US FDA approves first 3D-printed drug

An epilepsy treatment developed by Aprecia Pharmaceuticals has become the first drug made using 3D printing to be approved for marketing.

The new drug – called Spritam (levetiracetam) – is a generic treatment for partial-onset seizures, myoclonic seizures, and primary generalised tonic-clonic seizures in adults and children with epilepsy.

The 3D-printing technology used in its manufacture elevates it above a regular generic, however, as it allows the tablets to be made with a porous structure that disintegrates rapidly ‘with a sip of liquid’, according to Aprecia.

The company used a powder jet technology developed by Zcorp to develop its proprietary ZipDose platform, which can produce fast-dissolving tablets that can carry higher dose loads than other quick-dissolve technologies, with greater dosing precision than liquid formulations.

While the technique is already being used in the manufacture of medical devices such as prosthetics and simple implants, this is the first time a 3D-printed product has been approved for systemic use by the US FDA and is a key milestone for the technology.

The new formulation of levetiracetam is a stride forward for patients, according to Marvin Rorick, a neurologist at Riverhills Neuroscience in Cincinnati, Ohio, who said: “in my experience, patients and caregivers often have difficulty following a treatment regimen.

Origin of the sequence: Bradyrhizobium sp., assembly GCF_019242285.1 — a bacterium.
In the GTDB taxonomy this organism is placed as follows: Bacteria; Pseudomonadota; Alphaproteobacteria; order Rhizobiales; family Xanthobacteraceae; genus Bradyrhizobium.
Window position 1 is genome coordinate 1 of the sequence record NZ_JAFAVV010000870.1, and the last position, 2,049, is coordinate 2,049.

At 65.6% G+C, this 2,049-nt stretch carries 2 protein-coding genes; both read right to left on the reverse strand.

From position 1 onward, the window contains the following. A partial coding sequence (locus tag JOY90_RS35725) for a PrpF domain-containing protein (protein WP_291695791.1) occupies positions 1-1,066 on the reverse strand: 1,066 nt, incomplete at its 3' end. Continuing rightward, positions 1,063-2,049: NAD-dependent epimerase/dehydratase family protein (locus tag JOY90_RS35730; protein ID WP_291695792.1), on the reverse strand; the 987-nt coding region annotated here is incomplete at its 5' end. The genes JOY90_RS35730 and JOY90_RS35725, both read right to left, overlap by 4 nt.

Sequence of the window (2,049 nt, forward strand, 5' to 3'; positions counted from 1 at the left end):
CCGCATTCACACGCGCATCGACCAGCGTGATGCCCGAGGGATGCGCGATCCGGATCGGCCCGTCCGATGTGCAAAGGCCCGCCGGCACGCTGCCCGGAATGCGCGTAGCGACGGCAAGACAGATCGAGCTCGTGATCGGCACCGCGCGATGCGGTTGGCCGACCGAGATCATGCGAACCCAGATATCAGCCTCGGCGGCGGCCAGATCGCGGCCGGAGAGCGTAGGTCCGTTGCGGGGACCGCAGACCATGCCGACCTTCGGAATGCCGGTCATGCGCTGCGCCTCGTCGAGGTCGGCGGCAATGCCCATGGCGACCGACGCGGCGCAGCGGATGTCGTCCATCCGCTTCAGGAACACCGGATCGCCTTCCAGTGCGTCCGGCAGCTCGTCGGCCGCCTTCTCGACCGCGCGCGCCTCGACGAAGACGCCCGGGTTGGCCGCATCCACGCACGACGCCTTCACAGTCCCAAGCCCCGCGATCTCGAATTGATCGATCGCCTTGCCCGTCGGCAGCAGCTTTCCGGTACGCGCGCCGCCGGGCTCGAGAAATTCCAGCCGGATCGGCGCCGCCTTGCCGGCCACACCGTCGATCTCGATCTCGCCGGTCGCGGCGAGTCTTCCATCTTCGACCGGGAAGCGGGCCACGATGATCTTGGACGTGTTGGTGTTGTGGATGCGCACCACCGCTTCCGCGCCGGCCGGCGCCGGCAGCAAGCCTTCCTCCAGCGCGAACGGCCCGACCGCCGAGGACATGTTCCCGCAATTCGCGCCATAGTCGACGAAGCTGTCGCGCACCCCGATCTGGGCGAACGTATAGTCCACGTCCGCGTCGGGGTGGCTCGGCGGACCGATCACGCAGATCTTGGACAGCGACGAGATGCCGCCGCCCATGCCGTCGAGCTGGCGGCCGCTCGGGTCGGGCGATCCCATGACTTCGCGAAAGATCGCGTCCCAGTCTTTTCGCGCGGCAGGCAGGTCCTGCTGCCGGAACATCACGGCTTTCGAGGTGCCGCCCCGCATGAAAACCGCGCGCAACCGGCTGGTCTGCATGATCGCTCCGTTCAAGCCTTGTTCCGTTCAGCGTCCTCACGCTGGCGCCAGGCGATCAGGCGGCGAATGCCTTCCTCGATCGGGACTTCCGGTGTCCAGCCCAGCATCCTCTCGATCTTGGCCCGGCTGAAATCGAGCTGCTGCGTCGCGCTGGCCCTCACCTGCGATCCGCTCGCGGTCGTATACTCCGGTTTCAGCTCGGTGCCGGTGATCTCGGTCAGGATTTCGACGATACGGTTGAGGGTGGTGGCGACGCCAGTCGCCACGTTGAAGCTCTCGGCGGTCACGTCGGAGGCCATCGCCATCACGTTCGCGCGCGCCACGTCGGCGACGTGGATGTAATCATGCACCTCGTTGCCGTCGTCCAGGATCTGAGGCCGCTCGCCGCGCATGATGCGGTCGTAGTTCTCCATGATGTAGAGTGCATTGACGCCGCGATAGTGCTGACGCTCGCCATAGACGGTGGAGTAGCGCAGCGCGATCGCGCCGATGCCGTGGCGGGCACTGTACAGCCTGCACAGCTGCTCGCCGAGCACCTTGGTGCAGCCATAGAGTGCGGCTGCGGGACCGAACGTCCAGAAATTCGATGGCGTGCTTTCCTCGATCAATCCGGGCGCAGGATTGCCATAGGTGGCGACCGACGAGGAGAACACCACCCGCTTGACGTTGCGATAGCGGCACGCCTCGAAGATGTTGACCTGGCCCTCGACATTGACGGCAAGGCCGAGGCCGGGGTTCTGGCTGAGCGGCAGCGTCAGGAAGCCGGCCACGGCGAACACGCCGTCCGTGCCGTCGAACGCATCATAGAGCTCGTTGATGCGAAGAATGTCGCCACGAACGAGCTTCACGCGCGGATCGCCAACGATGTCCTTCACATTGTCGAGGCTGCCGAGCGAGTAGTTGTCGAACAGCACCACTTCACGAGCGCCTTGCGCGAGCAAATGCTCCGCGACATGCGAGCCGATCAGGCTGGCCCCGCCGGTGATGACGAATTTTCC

“Whether they are dealing with a swallowing disorder or the daily struggle of getting a child to take his or her medication, adherence can be a challenge,” he added.

3D printing is still in its infancy in the pharma industry but proponents of the technology believe it could eventually be used to tailor doses more closely to a patient and – eventually – allow for on-demand production of medicines in hospitals and clinics rather than in large, centralised factories which mainly produce compressed powder formulations.

There is also considerable interest in using 3D printing to create medicines with complex drug release profiles, as well as ‘polypills’ that can combine multiple active ingredients in a single tablet.

For example, UK researchers recently combined blood pressure drugs captopril and nifedipine with the diabetes medicine glipizide – active ingredients which would ordinarily require markedly different formulations – into 3D-printed tablets.

Spritam is scheduled for launch in the first quarter of 2016, according to Aprecia. Pricing is not yet available, and it remains to be seen whether health plans will be prepared to pay a premium for the new levetiracetam formulation, given that cheap generics are widely available.

Levetiracetam was first developed by UCB, which sells it under the Keppra brand name.

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